The following is an excerpt from Lama Shenpen’s life story book Keeping the Dalai Lama Waiting & Other Stories – An English Woman’s Journey to Becoming a Buddhist Lama, that’s available now from Amazon.
In the video below Lama Shenpen introduces the story of Karma Thinley Rinpoche and the Snake, and describes how she likes to leave some of the stories in her book open ended, in order to ask the reader, what would you have done? What spiritual teaching would you have received if you were in Lama’s place? What have you taken away from the story? Read the full excerpt below:
“One afternoon, a nun ran up to me and anxiously asked me to fetch Karma Thinley Rinpoche because there was a snake in the children’s room and the Indians were going to kill it. Since I had not been in India long, I had no idea what one did about snakes. What would Karma Thinley Rinpoche know about it? I hurried off down the cobbled village path in the afternoon heat, and as I passed our house, Rinpoche called down to me from the shady side of our upstairs veranda, overlooking the street. I told him about the snake, expecting him to leap up and follow me back up the hill. ‘What they doing to it?’ he enquired suspiciously. I didn’t know. ‘You mustee save it. It your mother in past life. You mustee save it.’ I hesitated. His manner told me he meant to be taken seriously, but I couldn’t quite believe it.
I asked him how I should save it. ‘You get a box and a stick,’ he explained, ‘and you push it in with stick and then close the box and take a long way away.’ I argued that it might become annoyed and shoot off somewhere and bite someone. He suggested a sack instead of a box. I protested further, but I was still not sure he wasn’t joking. I thought about how the Buddhist teachings say that we have all had every possible relationship to each other during the course of our endless past lives, and so all creatures must have been our loving mother in some life or other. I didn’t like being accused of just standing by, letting my own mother be killed, but to rush up the hill brandishing my stick and tell the milling crowd to stand back as I single-handedly saved the day seemed like the latter-day heroics of a sun-struck English memsahib. Whatever I did it was going to be either dishonourable or foolish. Why wasn’t the lama sensitive enough to see my dilemma and let me off the hook? I wanted him to direct me in the way my reason told me he should. Couldn’t he point out some deep spiritual meaning to justify not interfering in the situation?
He did nothing to lessen my discomfort. I didn’t know what was worse, to stay here with him or rush off to try to save the snake. I looked at him helplessly and longed for him to clarify my moral dilemma. ‘You mustee go quickly or they kill it – they kill your mother, you mustee help!’ He screwed up his face in agony and horror. ‘Also they Indians make bad karma killing the snake. They Tibetee nuns they do nothing – they pretend not want it kill but hope Indians kill for them. I know them. They very big lie and not compassion. You mustee help – quickly.’ I realised that in spite of all my high aspirations to be a good disciple and do all the guru ordered, I was not going to obey him. I was puzzled and asked him, ‘Why don’t you save it? It’s your mother too.’ His eyes opened wide as with disarming honesty he replied, ‘I frightened – you do it.’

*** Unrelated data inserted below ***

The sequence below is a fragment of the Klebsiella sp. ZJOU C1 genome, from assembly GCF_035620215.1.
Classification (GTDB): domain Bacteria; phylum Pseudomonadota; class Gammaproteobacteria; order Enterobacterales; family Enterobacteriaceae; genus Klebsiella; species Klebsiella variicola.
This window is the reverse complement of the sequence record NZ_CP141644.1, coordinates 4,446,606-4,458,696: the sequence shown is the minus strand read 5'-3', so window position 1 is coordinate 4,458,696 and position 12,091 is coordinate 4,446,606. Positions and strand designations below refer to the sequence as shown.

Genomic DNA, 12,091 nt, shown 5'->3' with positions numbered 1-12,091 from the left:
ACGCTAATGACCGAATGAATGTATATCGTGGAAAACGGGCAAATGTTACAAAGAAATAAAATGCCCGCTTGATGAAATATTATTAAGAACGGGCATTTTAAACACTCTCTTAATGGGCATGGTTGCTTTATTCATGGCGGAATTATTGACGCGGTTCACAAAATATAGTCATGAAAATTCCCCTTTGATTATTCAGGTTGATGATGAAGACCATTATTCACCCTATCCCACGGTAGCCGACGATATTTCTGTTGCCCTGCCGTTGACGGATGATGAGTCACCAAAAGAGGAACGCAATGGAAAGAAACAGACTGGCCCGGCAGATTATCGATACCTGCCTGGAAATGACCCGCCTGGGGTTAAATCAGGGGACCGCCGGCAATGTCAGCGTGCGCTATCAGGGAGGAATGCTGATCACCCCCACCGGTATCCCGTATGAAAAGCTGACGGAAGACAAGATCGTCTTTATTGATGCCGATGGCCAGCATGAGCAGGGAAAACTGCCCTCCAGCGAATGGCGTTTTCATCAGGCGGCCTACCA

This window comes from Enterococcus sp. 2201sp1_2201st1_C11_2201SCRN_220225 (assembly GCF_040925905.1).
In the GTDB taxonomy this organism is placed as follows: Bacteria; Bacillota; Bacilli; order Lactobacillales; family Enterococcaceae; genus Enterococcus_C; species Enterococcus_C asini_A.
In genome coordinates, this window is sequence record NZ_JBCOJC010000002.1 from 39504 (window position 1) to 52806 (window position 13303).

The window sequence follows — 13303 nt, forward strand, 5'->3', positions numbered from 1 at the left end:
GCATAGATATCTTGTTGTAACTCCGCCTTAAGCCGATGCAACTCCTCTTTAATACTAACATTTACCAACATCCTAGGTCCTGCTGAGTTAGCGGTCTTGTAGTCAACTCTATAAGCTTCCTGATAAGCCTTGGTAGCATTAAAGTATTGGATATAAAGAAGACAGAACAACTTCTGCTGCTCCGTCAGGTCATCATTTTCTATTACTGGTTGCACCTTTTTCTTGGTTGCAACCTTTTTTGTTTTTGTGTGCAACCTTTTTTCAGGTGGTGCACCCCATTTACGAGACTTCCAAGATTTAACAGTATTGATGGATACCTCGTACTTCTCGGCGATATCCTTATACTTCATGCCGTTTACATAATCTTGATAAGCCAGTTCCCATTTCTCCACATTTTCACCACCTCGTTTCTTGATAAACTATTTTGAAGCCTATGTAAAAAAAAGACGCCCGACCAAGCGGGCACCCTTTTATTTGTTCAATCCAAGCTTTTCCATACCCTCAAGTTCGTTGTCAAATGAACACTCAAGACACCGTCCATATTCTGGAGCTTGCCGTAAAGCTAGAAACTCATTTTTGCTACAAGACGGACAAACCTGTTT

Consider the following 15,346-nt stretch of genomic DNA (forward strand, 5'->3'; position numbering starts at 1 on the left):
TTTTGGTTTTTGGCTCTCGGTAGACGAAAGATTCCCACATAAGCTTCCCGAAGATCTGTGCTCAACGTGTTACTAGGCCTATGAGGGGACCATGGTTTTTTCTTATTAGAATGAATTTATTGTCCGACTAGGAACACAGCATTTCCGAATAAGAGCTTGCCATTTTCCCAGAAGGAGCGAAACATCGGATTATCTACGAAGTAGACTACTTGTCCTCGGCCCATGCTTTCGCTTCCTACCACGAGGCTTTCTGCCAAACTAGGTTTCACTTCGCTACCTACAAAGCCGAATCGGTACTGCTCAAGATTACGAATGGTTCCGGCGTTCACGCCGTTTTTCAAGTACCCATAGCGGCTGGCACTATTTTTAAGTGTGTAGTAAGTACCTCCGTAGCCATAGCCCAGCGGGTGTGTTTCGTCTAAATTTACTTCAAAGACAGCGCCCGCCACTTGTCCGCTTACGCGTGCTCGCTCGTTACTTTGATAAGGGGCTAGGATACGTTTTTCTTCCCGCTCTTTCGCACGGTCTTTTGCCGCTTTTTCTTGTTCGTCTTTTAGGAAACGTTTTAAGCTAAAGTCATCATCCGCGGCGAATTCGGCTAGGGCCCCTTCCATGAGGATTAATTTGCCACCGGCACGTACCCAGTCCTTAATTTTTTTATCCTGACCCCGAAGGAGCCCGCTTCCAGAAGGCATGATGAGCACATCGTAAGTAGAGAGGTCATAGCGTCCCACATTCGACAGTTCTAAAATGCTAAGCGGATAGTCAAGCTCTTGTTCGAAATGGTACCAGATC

I gave up. What else could I say? It was not my way to admit to being afraid. It was not how I had been brought up. I turned away and walked slowly up the hill. The Indians were crowded around the door of the little mud house where the snake was lurking, discussing what to do. The Tibetans were huddled along the edge of the green with their backs to the proceedings, muttering the mantra Om Mani Padme Hum, and were clearly very upset. They kept looking over their shoulders to see what the Indians were doing, but nothing happened for a long time and I followed the nuns down the hill to the kitchen.
Later that day, the nuns told me the Indians had killed the snake. They were shaking their heads at how wrong it was for them to have done that, yet clearly relieved that the snake had been dealt with. They didn’t want to be implicated in the killing of it, any more than I did. I could sympathise with that, in spite of the hypocrisy, but I was not going to let myself off the hook so easily. Karma Thinley Rinpoche was right. I should have done something. I hadn’t even tried to find another solution. Subsequently I discovered the villagers knew perfectly well how to remove snakes without killing them. Had I not been so afraid of making a spectacle of myself, I would have found that out.
That night I tossed and turned and took a good long look at myself. I hadn’t had enough compassion even to open my mouth to try to save the snake. I hadn’t had enough faith in my teacher to give it a try. What kind of student was I? Here I was giving up everything and coming all this way thinking I would be the perfect, devoted disciple and yet at the very first hurdle I had shied away like a frightened horse. It was humbling, but at least it was forcing me to be a bit more honest with myself. In so many ways Karma Thinley Rinpoche was like a mirror reflecting me back to myself. ”
From Keeping the Dalai Lama Waiting & Other Stories – An English Woman’s Journey to Becoming a Buddhist Lama, copyright Lama Shenpen Hookham 2020.